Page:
4. Then add large volume of amidizole which will outcompete the amidizole component


Gas Chromatography

Mobile Phase - gas stream
Stationary phase - liquid absorbant that lines the column

- Separates based on differences in volatility/bp
- Used to separate small amounts of low bp compounds

1. Compound mixture is heated to vaporize before entry into column
2. less volatile (high bp) will stick to column while lower BP exit first


Gas Chromatograph

Provides information about:
1. # of compounds in mixture equal to # of peaks
2. relative quantity of each compound from peak area
3. volatility/bp of compounds



- separates differences in bp
- separates large amounts of low bp compounds



Tendency of molecule to convert to gas


Boiling Point

Measure of intermolecular forces between liquid molecules


Factors that affect BP

1. IMF (the more IMF = the higher the BP)
2. Branching (the more branches = lower the BP)
3. Molecular weight (the heavier the molecule = the higher the BP)


Simple vs Fractional distillation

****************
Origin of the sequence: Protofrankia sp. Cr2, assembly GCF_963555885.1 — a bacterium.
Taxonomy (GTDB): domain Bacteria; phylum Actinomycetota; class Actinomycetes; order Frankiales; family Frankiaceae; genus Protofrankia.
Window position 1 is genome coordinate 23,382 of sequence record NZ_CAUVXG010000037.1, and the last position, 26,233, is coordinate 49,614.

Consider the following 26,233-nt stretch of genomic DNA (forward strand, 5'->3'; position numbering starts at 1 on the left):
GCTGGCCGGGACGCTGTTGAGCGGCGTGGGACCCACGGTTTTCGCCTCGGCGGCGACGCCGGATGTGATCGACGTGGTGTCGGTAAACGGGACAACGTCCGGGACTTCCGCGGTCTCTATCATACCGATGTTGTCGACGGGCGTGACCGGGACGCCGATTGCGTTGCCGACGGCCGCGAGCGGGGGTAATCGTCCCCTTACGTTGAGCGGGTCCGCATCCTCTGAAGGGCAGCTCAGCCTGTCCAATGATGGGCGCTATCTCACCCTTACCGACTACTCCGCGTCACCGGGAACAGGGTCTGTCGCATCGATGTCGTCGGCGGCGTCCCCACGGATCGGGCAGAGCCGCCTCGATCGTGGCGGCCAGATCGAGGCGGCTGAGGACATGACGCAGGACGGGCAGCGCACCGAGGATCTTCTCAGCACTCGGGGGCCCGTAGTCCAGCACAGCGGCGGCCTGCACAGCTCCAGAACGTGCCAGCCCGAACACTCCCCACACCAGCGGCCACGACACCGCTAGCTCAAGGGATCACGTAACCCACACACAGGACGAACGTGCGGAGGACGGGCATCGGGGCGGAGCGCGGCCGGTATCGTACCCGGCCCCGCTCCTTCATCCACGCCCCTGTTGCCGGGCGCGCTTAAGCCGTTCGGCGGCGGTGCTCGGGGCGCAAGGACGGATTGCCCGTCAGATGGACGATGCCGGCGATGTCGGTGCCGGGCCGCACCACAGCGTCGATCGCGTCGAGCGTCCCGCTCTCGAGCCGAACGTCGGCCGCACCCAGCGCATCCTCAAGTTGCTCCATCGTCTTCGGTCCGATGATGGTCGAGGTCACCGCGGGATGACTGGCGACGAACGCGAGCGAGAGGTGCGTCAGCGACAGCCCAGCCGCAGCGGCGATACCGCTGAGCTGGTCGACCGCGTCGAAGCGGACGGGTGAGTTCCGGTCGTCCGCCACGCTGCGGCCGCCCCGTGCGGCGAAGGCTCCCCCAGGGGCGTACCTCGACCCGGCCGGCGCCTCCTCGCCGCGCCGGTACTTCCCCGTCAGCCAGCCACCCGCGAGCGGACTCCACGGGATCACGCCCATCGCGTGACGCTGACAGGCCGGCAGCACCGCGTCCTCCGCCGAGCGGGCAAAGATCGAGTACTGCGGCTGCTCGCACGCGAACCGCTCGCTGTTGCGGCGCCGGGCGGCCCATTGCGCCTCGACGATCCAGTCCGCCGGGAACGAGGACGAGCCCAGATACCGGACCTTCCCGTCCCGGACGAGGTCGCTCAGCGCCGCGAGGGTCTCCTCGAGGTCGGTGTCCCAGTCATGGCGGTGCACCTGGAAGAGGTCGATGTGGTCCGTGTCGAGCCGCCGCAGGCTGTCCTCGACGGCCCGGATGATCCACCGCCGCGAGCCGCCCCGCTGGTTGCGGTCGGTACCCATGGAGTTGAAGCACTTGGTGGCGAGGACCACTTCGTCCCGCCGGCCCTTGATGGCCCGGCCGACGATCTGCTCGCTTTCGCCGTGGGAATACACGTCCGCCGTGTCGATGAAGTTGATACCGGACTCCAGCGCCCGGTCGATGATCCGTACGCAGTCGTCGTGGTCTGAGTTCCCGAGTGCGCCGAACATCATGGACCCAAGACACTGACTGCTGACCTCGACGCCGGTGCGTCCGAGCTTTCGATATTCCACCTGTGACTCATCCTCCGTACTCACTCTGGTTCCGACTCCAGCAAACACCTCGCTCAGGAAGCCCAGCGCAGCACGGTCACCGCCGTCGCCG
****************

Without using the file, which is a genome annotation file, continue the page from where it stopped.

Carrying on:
- component BP differences are > 30°C
- remove impurities from a relatively pure liquid

- component BP differences are <30°C
- useful for separating diastereomers


Simple distillation

1. Boil the liquid and it boils through tube
2. Goes through vaporization, liquid with lower bp will condense back to liquid phase & collect in other flask


Fractional distillation

1. Compound mixture is boiled and the tube has packing material to increase SA. High SA allows for vaporization, condensation, revap, condense, etc
2. More volatile will move up the glass and vaporize and condense back to liquid in second flask
3. Meanwhile, the less volatile portion will make contact with solid and go back to liquid in original flask


Solvent Extraction

Separates compounds based on differences in solubility in polar/non-polar solvents

Solubility Rules:
1. Like dissolves like